The Dog Flea

Common Name:
Dog Flea
Scientific Name:
Ctenocephalides canis (Curtis)


Their common name comes from one of their favorite hosts, dogs, the other being rabbits. Like other fleas found in homes, they cause discomfort by biting, but they can also transmit several diseases such as plague and murine typhus. Dog fleas are found throughout the United States and the rest of the world.


Adults about 1/8" (2.5 mm). Body laterally flattened (side to side); wingless. Color brownish black to black, but reddish black when full of blood. Female's head less than twice as long as high. Compound eyes well developed. Both genal and pronotal combs present, each composed of 16 spines, and genal comb's spine I (anterior most) shorter than spine 11 (adjacent spine to posterior/rear). Femur of hind leg with 10-13 bristles on inner side. Abdominal terga (dorsal plates) 2-6 with a single row of bristles. In addition, antennae short, 3-segmented; oceiii lacking; legs long, coxae large, tarsi 5-segmented; usually jumping insects; mouthparts piercing-sucking with well- developed palps. Mature larvae about 1/8-1/4" (3-5.2 mm) long. Larvae whitish, slender, eyeless, and legless. With a well-developed head. Anal struts/hooks 2, small. With moderately long, backward-projecting hairs (setae) encircling each segment. Last abdominal segment (10th) with 3 ventrolateral hairs (setae). Description is same as for cat and oriental rat fleas.


  1. European mouse flea (Leptopsylla segnis) has genal comb with only 4 spines.

  2. Rabbit flea (Cediopsylla simplex) with genal spines oriented vertically (vs. horizontal),, comb spines with blunt/rounded ends.

  3. Cat flea (Ctenocephalides felis) with head twice as long as high, genal comb with Ist 2 anterior spines of about equal length, and hind femur with 7-10 bristles on inner side.

  4. Other fleas (various families) lack having both pronotal and genal combs or if both present, then either have abdominal combs or have fewer than 16 spines in pronotal comb (cat flea with 16 pronotal spines, see above).


Females lay 4-8 eggs after each blood meal, laying some 400-500 during their lifetime. The eggs are not glued/stuck to the hairs or body but are deposited on or between hairs, or in the nest or bedding material. Hence, eggs deposited on the animal either fall or are shaken off, and are frequently found in cracks and crevices where pets sleep or frequent. Eggs are oval, whitish, and about 1/64" (0.5 mm) long. They usually hatch in 1-12 days.

Flea larvae move about using the setal rings and abdominal struts/hooks. They have chewing mouthparts and feed on organic debris but almost all require dried fecal blood in order to complete development; they do not bite but feed on adult flea fecal blood. Larvae require high relative humidity (45-95%) and 1-2 weeks to several months to go through 3 instars. Last instar larvae spin a cocoon and incorporate surrounding debris on its surface which provides camouflage. Under favorable conditions, the pupal stage may last 4-14 days or maybe up to a year under harsh conditions. The pre-emerged adult remains in the cocoon for up to 20 weeks, where it is protected from adverse conditions, including pesticides; it can survive here for several months on stored body fat. Adults are stimulated to emerge from the cocoon by mechanical depression of the cocoon, an increase in temperature and/or carbon dioxide, and possibly vibrations. Larvae and pupae are typically found where an animal sleeps or frequents.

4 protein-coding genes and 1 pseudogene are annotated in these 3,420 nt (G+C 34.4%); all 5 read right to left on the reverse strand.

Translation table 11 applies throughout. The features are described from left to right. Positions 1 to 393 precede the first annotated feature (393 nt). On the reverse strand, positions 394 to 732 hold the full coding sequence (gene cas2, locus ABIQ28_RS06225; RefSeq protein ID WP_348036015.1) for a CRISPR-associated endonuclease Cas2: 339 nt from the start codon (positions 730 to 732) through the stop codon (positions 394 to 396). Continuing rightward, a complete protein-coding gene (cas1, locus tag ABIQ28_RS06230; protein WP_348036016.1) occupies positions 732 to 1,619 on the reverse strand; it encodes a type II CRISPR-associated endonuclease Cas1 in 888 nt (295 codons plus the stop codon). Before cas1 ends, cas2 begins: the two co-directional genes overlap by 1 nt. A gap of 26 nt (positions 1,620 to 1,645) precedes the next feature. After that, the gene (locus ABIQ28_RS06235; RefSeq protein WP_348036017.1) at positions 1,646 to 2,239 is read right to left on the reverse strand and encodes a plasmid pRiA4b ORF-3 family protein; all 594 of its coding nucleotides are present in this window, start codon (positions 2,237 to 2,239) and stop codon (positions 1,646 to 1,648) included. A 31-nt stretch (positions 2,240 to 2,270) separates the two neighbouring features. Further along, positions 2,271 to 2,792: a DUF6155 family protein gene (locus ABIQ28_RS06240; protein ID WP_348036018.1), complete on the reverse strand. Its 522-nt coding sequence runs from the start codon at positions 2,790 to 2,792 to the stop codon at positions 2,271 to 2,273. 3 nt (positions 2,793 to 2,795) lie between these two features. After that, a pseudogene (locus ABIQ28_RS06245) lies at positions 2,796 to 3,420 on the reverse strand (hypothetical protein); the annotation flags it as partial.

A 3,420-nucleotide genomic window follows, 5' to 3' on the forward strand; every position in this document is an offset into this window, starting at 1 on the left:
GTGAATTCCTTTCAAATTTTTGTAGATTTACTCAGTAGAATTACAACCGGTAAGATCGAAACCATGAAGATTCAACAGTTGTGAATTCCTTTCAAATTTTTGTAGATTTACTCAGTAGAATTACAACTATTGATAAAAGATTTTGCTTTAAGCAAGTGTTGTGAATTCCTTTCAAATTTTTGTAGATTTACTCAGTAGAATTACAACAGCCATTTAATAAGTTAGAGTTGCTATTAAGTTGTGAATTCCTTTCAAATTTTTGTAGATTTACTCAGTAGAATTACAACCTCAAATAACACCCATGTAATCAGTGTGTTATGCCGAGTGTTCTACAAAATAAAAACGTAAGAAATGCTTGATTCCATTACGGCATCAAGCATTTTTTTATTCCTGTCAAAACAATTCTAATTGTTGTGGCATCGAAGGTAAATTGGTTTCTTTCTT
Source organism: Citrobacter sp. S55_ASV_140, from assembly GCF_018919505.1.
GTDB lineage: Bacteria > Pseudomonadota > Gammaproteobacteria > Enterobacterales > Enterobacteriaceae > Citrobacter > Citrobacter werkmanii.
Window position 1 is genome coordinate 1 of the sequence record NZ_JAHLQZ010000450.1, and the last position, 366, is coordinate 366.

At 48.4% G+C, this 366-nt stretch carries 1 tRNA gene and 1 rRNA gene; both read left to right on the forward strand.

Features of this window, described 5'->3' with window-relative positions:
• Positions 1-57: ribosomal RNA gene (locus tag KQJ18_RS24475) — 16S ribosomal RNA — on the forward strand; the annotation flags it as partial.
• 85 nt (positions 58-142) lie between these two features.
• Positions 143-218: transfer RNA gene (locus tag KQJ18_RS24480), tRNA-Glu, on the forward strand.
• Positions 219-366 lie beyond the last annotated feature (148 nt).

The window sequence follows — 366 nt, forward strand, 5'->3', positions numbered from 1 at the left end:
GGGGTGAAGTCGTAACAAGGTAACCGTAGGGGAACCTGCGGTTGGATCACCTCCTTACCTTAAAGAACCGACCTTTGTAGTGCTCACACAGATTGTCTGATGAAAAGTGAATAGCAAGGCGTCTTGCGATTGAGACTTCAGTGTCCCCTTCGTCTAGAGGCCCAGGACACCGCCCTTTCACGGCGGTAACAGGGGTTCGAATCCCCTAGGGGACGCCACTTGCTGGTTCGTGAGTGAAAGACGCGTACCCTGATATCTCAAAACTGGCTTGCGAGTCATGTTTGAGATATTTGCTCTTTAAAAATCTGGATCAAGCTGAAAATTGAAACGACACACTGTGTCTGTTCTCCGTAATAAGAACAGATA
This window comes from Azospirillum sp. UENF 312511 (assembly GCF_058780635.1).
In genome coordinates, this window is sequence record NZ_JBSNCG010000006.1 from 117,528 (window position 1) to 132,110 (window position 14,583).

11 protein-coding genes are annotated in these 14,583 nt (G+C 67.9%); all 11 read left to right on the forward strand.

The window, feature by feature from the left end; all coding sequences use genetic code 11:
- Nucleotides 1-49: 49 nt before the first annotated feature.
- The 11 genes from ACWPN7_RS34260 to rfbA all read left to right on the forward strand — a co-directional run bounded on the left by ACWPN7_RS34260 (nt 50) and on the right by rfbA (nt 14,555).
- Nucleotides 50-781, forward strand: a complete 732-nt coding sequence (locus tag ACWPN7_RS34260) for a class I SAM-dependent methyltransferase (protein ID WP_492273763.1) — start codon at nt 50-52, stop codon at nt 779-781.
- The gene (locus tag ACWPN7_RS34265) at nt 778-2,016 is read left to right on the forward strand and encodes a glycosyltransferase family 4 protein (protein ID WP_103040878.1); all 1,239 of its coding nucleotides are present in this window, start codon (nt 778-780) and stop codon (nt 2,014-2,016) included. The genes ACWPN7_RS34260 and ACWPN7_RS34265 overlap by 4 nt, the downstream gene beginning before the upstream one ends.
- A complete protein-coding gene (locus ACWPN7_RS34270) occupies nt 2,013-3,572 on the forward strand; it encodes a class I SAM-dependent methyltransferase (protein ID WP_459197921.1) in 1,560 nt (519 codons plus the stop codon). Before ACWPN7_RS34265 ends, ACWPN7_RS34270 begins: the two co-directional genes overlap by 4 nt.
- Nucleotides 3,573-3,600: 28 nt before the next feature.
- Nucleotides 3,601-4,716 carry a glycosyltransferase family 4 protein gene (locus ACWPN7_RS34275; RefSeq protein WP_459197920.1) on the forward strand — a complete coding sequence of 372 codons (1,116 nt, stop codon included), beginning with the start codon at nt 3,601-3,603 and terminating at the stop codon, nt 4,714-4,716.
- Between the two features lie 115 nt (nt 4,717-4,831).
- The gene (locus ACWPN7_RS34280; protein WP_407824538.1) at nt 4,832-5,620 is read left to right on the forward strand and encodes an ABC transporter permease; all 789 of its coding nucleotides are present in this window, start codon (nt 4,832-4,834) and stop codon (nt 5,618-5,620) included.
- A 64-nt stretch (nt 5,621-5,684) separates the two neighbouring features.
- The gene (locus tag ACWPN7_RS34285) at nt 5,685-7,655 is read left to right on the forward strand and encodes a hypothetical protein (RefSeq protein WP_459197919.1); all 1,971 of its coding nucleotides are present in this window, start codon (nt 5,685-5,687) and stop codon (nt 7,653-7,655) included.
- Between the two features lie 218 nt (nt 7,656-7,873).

Adults usually begin to seek a blood meal on the second day after emergence. Once on a host, they tend to spend all of their time on the host, feeding, mating, and laying eggs, unless dislodged. Although they have a preferred host, they will readily bite and can survive using other species as hosts. Depending on conditions, adults usually live only several days because normal dog grooming removes up to 50% or more of the fleas; otherwise, they can survive for several months. Dog fleas are known to be vectors of the disease organisms causing both plague and murine typhus. Dog fleas can also serve as an intermediate host for the dog tapeworm, Dipylidium caninum (Linnaeus), and the rodent tapeworm, Hymenotepis diminuta (Rudolphi). These tapeworms occasionally infest humans, particularly very young children.


It is not necessary to have pets in the building in order to have fleas present. Since fleas can jump about 6" (15 cm) vertically, they can easily hitch a ride on shoes, trousers, etc. Many vacationers who may have been unaware of the few adult fleas present in their home, are often greeted and severely attacked by fleas upon their return. Fleas can be present even if the building has been vacant of animals and people for as long as 6 months or so. This situation can occur because of the potentially long pupal period, adults can live for months without food, and because fleas have not been removed via normal vacuuming. Also, fleas are normally removed from the interior environment by taking up residence on the pet(s).

Fleas are typically found where animals sleep or frequent, including along their usual avenue of travel, because this is where eggs and adult fecal blood accumulate. Most larvae will be found in similar places but especially in areas with high moisture which is necessary for their survival. Pupas will be found in the same situations as larvae. Such places include both indoor and outdoor situations. Dog fleas are also found on other urban hosts such as rabbit, spotted skunk, opossum, occasionally rats, and rarely cats. Flea larvae die at relative humidities below 45% and above 95%, and hence, are rarely found outdoors in and climates. Larvae fail to develop at temperatures below 55'F (1 3'C) and at or above 95'F (35'C).